Saturday, February 11, 2006
Flaming Lips 1986-2006
Interesting little collection of live tracks and rarities from the Lips. Actually, only three of these tracks are not recorded live so it definitely feels like a random, 20 year collection of live experiments than anything else. The 12 minute version of "When You Smile" is the best thing on here as it reminds you of what makes the Lips great: they're the only band that can mix Captain Beefheart, Frank Zappa, Pixies, Butthole Surfers & Can and make it seem like it's (somewhat) normal.
Continuing the Tijuana Brass meets Giant Sand and Ennio Morricone in a dark neuvo-waveo spaghetti Western approach they've gradually refined over the past two albums, multi-instrumentalists John Convertino and Joey Burns keep exploring terrain they've uniquely staked out. While not as cinematic, sprawling, and impressive as 1998's The Black Light, the duo create vivid soundscapes as dry, hot, and shimmering as the weather of their Tucson, Arizona home. Although they subtly expand their palette in all sorts of interesting ways, the spooky, late-'70s Miles Davis feel they inject into the nearly eight-minute "Fade" through jazzy drums, spacy vibes, and ominous cello works best. The songs, especially the appropriately named atmospheric instrumentals "Untitled II" and "Untitled III" tend to meander, but the duo keeps peeling back more layers and different instruments to pull the listener's interest. "Sonic Wind" and "Ballad of Cable Hogue" are as succinct, melodic, and tight as they've ever been, and Joey Burns' yearning, whisper of a voice suits this evocative music perfectly. This could easily turn into schtick, though, and it's to the duo's credit that they not only take themselves seriously, but don't pummel their weirdness into the ground. Instead, they push and knead the already elastic boundaries of a genre they've practically created, in jazzy, bluesy, and experimental directions that indicate they have a rich future ahead of them. Hot Rail isn't a great album; it's far too spotty and inconsistent musically. But it's an important one because it proves Calexico isn't content to remain stuck in an intriguing but limiting rut and is willing to explore new sonic directions while maintaining a distinctive identity and vision.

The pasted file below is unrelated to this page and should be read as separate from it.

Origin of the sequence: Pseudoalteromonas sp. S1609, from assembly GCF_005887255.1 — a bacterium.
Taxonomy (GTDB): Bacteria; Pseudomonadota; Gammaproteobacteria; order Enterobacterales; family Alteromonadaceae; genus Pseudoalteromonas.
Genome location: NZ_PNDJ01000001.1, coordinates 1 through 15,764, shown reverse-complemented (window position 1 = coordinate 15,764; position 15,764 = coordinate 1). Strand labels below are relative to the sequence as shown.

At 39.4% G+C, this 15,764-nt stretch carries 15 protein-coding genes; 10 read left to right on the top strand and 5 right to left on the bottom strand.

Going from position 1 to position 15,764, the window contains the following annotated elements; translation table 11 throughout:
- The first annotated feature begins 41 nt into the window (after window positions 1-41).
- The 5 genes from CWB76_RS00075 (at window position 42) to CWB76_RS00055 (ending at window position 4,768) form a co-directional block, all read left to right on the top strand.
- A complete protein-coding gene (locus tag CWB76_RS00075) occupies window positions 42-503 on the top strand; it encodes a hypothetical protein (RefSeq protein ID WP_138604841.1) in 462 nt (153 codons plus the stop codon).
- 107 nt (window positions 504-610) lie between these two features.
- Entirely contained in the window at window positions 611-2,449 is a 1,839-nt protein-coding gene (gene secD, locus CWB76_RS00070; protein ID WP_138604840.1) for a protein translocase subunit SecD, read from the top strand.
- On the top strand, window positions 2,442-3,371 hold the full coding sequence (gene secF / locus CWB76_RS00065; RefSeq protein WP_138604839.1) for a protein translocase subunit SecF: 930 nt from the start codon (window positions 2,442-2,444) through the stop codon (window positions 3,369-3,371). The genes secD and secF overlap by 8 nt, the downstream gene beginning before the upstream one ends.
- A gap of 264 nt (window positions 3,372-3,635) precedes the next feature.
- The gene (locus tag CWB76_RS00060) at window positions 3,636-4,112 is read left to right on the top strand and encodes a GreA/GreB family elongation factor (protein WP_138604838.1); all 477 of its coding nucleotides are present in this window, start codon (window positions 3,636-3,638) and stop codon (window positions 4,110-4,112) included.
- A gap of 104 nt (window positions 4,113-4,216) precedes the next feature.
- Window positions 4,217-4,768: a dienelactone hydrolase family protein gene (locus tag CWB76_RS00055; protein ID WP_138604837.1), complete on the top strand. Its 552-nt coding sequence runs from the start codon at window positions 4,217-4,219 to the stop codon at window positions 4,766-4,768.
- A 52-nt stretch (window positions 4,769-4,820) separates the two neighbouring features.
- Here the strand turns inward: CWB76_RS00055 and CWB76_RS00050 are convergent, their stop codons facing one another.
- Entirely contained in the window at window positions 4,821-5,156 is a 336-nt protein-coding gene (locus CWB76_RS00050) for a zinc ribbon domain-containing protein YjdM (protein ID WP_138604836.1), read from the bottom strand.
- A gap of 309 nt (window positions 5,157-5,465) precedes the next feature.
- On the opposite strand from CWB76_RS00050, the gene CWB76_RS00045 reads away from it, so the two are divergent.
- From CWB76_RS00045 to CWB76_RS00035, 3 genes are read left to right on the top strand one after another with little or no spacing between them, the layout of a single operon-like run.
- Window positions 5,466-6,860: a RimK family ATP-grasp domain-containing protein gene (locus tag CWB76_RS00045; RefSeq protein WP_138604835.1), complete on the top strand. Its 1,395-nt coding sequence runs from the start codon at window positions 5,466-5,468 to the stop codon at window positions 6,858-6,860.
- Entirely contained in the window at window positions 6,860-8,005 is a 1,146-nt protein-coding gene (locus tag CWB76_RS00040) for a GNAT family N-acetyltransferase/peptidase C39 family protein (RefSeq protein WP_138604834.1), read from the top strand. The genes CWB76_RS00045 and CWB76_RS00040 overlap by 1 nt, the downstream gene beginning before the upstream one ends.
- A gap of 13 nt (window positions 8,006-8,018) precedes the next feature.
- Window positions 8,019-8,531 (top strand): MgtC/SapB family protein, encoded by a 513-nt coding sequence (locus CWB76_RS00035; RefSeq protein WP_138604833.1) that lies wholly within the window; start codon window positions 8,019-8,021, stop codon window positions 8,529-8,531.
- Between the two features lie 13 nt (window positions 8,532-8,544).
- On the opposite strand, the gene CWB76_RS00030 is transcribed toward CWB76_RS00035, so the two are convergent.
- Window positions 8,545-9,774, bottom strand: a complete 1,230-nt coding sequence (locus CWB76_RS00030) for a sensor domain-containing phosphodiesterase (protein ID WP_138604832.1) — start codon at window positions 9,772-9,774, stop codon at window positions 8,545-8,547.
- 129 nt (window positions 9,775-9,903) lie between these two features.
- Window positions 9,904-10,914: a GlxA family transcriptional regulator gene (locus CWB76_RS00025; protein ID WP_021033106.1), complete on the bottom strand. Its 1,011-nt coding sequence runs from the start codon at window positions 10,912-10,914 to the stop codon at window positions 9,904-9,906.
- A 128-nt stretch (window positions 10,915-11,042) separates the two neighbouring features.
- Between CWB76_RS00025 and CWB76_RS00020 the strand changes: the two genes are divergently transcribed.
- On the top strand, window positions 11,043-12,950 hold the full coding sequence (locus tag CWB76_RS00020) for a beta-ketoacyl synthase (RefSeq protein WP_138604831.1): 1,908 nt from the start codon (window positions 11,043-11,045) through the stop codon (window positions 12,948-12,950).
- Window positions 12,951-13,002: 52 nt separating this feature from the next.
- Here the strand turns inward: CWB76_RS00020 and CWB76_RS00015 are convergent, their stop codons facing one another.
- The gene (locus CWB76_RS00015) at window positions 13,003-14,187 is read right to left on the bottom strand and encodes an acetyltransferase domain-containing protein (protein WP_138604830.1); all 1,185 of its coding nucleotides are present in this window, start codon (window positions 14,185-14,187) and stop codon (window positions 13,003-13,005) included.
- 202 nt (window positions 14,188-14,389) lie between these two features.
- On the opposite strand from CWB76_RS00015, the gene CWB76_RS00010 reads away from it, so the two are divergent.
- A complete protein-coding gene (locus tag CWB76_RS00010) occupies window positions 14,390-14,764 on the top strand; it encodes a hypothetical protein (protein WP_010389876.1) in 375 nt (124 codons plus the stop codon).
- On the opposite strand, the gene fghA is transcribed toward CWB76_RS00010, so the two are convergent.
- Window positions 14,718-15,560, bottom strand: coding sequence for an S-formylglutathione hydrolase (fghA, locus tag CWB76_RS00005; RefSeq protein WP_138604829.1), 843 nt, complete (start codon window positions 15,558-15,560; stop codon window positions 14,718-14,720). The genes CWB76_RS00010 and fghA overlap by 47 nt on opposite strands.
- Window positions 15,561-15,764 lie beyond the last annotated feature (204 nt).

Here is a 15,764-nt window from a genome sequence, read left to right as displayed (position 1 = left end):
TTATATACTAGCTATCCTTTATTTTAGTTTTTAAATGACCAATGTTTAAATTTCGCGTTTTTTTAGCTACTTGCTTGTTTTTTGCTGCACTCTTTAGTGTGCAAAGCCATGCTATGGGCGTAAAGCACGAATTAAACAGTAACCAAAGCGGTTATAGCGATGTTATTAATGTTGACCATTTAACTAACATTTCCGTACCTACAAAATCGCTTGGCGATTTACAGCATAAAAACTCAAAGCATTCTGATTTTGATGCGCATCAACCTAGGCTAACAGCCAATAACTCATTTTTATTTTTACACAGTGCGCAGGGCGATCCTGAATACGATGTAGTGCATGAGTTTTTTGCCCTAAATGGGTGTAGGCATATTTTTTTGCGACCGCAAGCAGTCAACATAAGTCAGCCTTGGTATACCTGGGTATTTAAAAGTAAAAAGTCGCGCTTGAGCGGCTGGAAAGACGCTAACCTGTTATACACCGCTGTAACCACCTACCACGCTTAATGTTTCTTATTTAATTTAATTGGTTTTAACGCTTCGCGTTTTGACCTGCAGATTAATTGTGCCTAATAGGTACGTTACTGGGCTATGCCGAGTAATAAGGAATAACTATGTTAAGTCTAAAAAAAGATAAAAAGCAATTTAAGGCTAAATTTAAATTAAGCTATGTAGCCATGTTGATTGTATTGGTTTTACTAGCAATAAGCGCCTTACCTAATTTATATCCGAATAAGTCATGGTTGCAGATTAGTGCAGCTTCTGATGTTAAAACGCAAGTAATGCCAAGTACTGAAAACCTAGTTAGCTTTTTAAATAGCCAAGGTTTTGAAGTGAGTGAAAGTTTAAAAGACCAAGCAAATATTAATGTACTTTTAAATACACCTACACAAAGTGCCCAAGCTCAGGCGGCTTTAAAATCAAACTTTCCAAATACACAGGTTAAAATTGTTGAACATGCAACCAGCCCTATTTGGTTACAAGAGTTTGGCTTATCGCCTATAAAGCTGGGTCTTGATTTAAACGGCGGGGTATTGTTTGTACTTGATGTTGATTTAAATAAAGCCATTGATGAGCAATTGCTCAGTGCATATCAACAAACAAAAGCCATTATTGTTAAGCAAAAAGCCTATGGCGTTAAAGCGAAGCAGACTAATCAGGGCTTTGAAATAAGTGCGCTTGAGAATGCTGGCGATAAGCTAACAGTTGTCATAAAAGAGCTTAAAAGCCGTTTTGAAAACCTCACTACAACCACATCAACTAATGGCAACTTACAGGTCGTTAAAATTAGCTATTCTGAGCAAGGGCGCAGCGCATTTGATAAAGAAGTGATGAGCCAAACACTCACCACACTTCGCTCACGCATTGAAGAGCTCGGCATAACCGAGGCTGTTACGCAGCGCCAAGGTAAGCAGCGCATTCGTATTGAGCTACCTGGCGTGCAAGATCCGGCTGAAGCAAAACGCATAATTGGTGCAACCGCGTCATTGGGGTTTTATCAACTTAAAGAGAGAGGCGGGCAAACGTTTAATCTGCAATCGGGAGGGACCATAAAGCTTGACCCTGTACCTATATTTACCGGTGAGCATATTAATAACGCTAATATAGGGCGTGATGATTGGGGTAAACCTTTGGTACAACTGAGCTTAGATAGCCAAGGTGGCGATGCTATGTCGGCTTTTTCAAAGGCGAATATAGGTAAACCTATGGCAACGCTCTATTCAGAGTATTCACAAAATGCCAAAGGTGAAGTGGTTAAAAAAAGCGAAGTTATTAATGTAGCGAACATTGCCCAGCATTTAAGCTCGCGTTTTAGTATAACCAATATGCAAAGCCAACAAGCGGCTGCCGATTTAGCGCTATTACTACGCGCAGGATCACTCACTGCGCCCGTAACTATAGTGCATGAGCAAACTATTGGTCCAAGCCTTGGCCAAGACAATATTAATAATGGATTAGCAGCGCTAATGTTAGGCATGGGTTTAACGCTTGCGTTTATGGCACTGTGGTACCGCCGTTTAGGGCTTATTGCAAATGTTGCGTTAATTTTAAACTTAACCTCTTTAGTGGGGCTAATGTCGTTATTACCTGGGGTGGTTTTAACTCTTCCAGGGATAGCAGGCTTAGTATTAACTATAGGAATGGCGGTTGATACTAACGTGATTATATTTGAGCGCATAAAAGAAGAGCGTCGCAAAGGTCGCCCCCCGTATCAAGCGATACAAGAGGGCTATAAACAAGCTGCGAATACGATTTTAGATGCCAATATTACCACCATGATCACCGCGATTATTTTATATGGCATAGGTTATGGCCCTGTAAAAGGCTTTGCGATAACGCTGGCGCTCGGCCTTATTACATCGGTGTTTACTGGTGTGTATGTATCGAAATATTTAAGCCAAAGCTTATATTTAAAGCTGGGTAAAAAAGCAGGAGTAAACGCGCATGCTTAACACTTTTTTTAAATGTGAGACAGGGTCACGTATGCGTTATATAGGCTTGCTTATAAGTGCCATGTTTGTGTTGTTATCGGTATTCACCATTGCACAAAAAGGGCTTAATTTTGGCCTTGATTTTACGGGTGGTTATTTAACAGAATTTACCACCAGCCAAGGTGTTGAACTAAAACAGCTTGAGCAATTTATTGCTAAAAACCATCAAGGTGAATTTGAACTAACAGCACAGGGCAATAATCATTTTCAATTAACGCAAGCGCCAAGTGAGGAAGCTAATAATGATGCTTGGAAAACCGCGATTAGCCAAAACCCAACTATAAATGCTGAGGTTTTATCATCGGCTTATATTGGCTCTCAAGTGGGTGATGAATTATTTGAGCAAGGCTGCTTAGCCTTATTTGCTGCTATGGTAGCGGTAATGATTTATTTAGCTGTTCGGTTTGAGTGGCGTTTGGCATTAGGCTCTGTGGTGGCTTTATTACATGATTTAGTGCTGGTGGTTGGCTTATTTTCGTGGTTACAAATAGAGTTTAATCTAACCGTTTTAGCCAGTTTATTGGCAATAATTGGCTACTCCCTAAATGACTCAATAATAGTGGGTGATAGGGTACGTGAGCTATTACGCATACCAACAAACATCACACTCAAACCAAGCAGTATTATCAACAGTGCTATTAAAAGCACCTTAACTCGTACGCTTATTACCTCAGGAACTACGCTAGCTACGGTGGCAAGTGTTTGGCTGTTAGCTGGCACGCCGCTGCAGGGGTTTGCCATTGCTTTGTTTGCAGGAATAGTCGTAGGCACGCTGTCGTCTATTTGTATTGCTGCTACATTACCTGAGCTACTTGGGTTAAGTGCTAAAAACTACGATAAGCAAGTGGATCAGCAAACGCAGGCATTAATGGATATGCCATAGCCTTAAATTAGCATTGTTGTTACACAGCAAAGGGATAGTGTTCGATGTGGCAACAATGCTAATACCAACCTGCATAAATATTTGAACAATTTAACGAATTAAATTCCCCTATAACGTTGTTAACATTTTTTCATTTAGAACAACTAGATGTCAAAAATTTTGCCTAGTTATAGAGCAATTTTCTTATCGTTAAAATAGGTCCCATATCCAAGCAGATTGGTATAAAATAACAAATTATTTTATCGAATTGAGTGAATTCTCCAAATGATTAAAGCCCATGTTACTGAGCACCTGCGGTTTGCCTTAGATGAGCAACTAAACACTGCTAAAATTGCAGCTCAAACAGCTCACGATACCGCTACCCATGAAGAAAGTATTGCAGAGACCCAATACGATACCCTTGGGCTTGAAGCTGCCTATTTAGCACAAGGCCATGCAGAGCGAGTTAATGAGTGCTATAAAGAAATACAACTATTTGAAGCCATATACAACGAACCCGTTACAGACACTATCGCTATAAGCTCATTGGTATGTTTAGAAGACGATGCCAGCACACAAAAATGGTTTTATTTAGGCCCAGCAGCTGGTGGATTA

calexico - feast of wire
calexico - even my sure things fall
calexico - alone again
calexico - convict pool
calexico - aerocalexico
calexico - iron and wine in reigns
By now Took was writing his own songs and wanted the duo to perform them, but Bolan firmly refused. Took contributed his talents and two songs, including "The Sparrow Is A Sign," to Twink's Think Pink album, which Bolan probably also did not approve of.
Bolan's relationship with Took ended after Unicorn, although they were contractually obliged to go through with a US tour which was doomed before it began. Poorly promoted and planned, the tour saw the acoustic duo senselessly billed alongside loud electric acts. Took commented that the audience often did not even notice they had started their set, and he would sometimes strip to the waist and whip himself in Iggy Pop manner.
As soon as he returned to the United Kingdom, Bolan replaced Took with bongo player Mickey Finn, who would remain with Bolan until 1975. They made A Beard of Stars, the final album under the name Tyrannosaurus Rex. Unlike Took, Finn had no song writing aspirations.